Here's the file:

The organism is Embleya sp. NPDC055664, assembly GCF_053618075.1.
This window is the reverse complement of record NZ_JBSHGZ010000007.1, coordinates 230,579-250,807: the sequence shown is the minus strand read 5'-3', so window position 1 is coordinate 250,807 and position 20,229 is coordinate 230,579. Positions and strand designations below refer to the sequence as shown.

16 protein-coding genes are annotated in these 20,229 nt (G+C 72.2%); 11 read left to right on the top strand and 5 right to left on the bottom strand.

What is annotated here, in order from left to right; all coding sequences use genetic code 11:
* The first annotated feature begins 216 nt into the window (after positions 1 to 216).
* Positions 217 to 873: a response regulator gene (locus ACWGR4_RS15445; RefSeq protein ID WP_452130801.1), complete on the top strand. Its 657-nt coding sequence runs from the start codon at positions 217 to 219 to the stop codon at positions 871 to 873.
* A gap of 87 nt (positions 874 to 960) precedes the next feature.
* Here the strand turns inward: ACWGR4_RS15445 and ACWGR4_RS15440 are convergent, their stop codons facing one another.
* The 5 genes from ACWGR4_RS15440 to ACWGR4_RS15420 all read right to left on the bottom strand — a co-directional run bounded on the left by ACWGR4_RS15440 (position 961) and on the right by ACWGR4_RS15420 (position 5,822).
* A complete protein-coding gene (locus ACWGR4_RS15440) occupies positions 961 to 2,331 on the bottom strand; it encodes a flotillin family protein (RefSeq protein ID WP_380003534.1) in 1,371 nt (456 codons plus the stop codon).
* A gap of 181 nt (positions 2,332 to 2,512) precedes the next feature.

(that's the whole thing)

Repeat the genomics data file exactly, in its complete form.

The organism is Embleya sp. NPDC055664, assembly GCF_053618075.1.
This window is the reverse complement of record NZ_JBSHGZ010000007.1, coordinates 230,579-250,807: the sequence shown is the minus strand read 5'-3', so window position 1 is coordinate 250,807 and position 20,229 is coordinate 230,579. Positions and strand designations below refer to the sequence as shown.

16 protein-coding genes are annotated in these 20,229 nt (G+C 72.2%); 11 read left to right on the top strand and 5 right to left on the bottom strand.

What is annotated here, in order from left to right; all coding sequences use genetic code 11:
* The first annotated feature begins 216 nt into the window (after positions 1 to 216).
* Positions 217 to 873: a response regulator gene (locus ACWGR4_RS15445; RefSeq protein ID WP_452130801.1), complete on the top strand. Its 657-nt coding sequence runs from the start codon at positions 217 to 219 to the stop codon at positions 871 to 873.
* A gap of 87 nt (positions 874 to 960) precedes the next feature.
* Here the strand turns inward: ACWGR4_RS15445 and ACWGR4_RS15440 are convergent, their stop codons facing one another.
* The 5 genes from ACWGR4_RS15440 to ACWGR4_RS15420 all read right to left on the bottom strand — a co-directional run bounded on the left by ACWGR4_RS15440 (position 961) and on the right by ACWGR4_RS15420 (position 5,822).
* A complete protein-coding gene (locus ACWGR4_RS15440) occupies positions 961 to 2,331 on the bottom strand; it encodes a flotillin family protein (RefSeq protein ID WP_380003534.1) in 1,371 nt (456 codons plus the stop codon).
* A gap of 181 nt (positions 2,332 to 2,512) precedes the next feature.